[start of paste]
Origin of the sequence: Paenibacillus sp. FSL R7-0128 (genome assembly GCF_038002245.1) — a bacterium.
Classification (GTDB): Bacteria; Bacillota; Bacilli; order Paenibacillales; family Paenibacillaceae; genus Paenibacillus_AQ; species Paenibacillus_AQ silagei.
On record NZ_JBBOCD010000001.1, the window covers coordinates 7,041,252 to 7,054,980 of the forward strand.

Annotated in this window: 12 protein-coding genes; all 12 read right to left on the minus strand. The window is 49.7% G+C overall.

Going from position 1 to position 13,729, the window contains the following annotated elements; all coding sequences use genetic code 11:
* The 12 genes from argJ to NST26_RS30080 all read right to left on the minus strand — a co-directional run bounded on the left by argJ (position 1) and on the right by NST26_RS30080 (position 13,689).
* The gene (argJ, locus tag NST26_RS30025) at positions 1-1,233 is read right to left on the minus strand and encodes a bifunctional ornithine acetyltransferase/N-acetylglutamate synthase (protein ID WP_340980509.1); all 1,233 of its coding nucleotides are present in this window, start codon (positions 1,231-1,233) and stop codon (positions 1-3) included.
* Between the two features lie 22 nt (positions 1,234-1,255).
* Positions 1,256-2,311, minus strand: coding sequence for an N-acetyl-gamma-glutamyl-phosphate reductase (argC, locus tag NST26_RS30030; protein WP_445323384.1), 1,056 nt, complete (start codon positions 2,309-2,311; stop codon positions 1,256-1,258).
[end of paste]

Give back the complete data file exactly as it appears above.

Origin of the sequence: Paenibacillus sp. FSL R7-0128 (genome assembly GCF_038002245.1) — a bacterium.
Classification (GTDB): Bacteria; Bacillota; Bacilli; order Paenibacillales; family Paenibacillaceae; genus Paenibacillus_AQ; species Paenibacillus_AQ silagei.
On record NZ_JBBOCD010000001.1, the window covers coordinates 7,041,252 to 7,054,980 of the forward strand.

Annotated in this window: 12 protein-coding genes; all 12 read right to left on the minus strand. The window is 49.7% G+C overall.

Going from position 1 to position 13,729, the window contains the following annotated elements; all coding sequences use genetic code 11:
* The 12 genes from argJ to NST26_RS30080 all read right to left on the minus strand — a co-directional run bounded on the left by argJ (position 1) and on the right by NST26_RS30080 (position 13,689).
* The gene (argJ, locus tag NST26_RS30025) at positions 1-1,233 is read right to left on the minus strand and encodes a bifunctional ornithine acetyltransferase/N-acetylglutamate synthase (protein ID WP_340980509.1); all 1,233 of its coding nucleotides are present in this window, start codon (positions 1,231-1,233) and stop codon (positions 1-3) included.
* Between the two features lie 22 nt (positions 1,234-1,255).
* Positions 1,256-2,311, minus strand: coding sequence for an N-acetyl-gamma-glutamyl-phosphate reductase (argC, locus tag NST26_RS30030; protein WP_445323384.1), 1,056 nt, complete (start codon positions 2,309-2,311; stop codon positions 1,256-1,258).